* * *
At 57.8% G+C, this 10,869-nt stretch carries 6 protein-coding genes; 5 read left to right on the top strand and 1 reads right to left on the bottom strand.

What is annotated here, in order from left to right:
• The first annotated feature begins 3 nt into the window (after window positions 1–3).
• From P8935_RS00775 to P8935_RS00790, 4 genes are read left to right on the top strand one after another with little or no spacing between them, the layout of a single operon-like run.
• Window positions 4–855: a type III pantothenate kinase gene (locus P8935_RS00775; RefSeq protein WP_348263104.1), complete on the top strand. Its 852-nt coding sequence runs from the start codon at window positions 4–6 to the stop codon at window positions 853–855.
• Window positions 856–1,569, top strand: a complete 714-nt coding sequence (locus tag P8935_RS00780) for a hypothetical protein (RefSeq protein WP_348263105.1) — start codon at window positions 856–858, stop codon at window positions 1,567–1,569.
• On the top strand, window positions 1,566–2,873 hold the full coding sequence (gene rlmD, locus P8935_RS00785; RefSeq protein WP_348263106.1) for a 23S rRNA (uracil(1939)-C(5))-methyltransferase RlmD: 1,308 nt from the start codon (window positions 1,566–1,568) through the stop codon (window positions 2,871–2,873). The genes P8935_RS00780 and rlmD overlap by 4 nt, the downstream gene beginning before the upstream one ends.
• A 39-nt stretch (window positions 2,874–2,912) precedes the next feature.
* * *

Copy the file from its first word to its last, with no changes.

At 57.8% G+C, this 10,869-nt stretch carries 6 protein-coding genes; 5 read left to right on the top strand and 1 reads right to left on the bottom strand.

What is annotated here, in order from left to right:
• The first annotated feature begins 3 nt into the window (after window positions 1–3).
• From P8935_RS00775 to P8935_RS00790, 4 genes are read left to right on the top strand one after another with little or no spacing between them, the layout of a single operon-like run.
• Window positions 4–855: a type III pantothenate kinase gene (locus P8935_RS00775; RefSeq protein WP_348263104.1), complete on the top strand. Its 852-nt coding sequence runs from the start codon at window positions 4–6 to the stop codon at window positions 853–855.
• Window positions 856–1,569, top strand: a complete 714-nt coding sequence (locus tag P8935_RS00780) for a hypothetical protein (RefSeq protein WP_348263105.1) — start codon at window positions 856–858, stop codon at window positions 1,567–1,569.
• On the top strand, window positions 1,566–2,873 hold the full coding sequence (gene rlmD, locus P8935_RS00785; RefSeq protein WP_348263106.1) for a 23S rRNA (uracil(1939)-C(5))-methyltransferase RlmD: 1,308 nt from the start codon (window positions 1,566–1,568) through the stop codon (window positions 2,871–2,873). The genes P8935_RS00780 and rlmD overlap by 4 nt, the downstream gene beginning before the upstream one ends.
• A 39-nt stretch (window positions 2,874–2,912) precedes the next feature.